HITTING THE MARK
There are many who have never even heard of Mark Cross. And yet, online stockists of the “luxury brand that fashion forgot” report that its distinctive handbags routinely sell out, season a er season.
The 172-year-old company has all the trappings of a riches-to-rags-to-resurrection saga worth rooting for: a checkered history, links with the crème de la crème of the literary world, celebrity clients ranging from princesses to pop stars, coups, closures and comebacks. The company was born in Boston in 1845 when Irish immigrant Henry Cross started a saddlery centre named a er his son, Mark. Little did he know that the brand would change hands and stance so dramatically, going from making saddles to cigar cases, and harnesses to handbags.
Acquired by businessman Patrick Murphy in the early 1880s, Mark Cross has Murphy’s son, Gerald, and heiress daughter-in-law, Sara Sherman Wiborg, to credit for its 1950s heyday and current avatar. The Murphys were known for their vibrant social circle – a best-selling biography, Living Well Is the Best Revenge, tells the tale of the Gatsby-esque parties at their Villa America on the French Riviera, where they hobnobbed with the likes of Picasso, Cole Porter, Ernest Hemingway and other writers of the Lost Generation. Fitzgerald even modelled around them the characters of Dick and Nicole Diver in his novel Tender Is the Night.
The Great Depression of 1929 may have depleted their resources, but not their resolve, and the Murphys returned to America, where Gerald extended the brand to include wallets, cigar holders and handbags made with the finest Italian leather and o en in collaboration with jeweller Seaman Schepps. Good friend Alfred Hitchcock featured a glossy black Mark Cross women’s travelling case in his 1954 film Rear Window, a design that proved so popular for the next 30 years that it sparked the rage for the brand’s current best-selling range, Grace, named for the film’s much-loved leading lady, Grace Kelly.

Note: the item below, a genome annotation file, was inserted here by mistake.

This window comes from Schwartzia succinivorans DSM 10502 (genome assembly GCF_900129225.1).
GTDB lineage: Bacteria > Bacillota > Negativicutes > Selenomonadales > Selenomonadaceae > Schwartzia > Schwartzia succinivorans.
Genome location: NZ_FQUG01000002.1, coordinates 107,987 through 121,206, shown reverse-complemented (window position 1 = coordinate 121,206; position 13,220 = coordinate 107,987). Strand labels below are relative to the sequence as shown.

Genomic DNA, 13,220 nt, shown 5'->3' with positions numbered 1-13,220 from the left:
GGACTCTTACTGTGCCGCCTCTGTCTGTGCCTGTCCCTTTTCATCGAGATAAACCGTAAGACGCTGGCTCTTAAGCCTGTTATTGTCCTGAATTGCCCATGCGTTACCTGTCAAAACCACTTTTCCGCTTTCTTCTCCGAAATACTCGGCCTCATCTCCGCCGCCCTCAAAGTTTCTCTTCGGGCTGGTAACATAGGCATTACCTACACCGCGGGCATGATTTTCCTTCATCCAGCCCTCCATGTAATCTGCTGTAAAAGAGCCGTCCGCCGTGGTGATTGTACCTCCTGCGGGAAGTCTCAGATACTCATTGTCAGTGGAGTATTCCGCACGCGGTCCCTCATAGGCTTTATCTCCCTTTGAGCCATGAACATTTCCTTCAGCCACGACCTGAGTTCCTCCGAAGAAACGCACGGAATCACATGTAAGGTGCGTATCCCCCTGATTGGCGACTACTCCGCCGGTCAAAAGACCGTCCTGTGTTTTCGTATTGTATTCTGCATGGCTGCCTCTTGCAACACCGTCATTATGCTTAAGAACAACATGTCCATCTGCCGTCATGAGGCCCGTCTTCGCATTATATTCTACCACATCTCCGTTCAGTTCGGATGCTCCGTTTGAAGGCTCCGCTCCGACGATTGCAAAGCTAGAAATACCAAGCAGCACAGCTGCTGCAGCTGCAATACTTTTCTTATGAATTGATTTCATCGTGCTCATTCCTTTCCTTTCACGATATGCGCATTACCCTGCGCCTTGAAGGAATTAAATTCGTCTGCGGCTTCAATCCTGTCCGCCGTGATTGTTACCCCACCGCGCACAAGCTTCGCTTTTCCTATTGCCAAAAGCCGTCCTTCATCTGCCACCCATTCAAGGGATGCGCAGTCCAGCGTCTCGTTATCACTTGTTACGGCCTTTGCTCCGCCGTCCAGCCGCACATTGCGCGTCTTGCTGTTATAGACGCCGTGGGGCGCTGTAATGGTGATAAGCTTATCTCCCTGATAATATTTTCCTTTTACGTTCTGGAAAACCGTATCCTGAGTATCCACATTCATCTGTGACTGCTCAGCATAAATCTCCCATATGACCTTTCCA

The downfall began a er Gerald’s death, when conglomerate Sara Lee, which also owned Coach, took over in the 1990s with the intention of relaunching Mark Cross, but ended up reselling to an investment firm that let it fade into near oblivion. In 2010, one of the investors, Neal Fox, resurrected the Mark Cross name. A first collection displayed at Barneys in 2012 sold out within weeks.
Mark Cross is now almost fully synonymous with the Grace range. The brand’s spring 2017 lookbook features the Grace Mini Box in shades of yellow, lilac, raspberry pink (pictured) and butterscotch; the Grace Small Box in petal green, pale pink and white, as well as with tie-dye prints; and the Grace Large Box in black, nude, denim, cornflower and 18K gold-plated brass. A separate travel collection includes the Grace Trunk in black or so orange; and a Trolley bag in acorn, black and navy blue. Cra ed from exquisite calf, lamb or crocodile leather, the bags are made in the same Italian factory that the Murphys favoured all those decades ago. Prices start from US$2,000 and go up to $25,000 (up to Dh92,000).
With fans such as Suki Waterhouse, Alexa Chung, Taylor Swi and Harley Viera-Newton, Mark Cross bags are steadily becoming the go-to choice of in-theknow street-style icons. Not one to shy away from the joie de vivre of its former owners, designs also include kitschy peace signs, Super Mario mushrooms and planetary positions. Mark Cross bags are available online at Net-a-porter.com and MatchesFashion.com.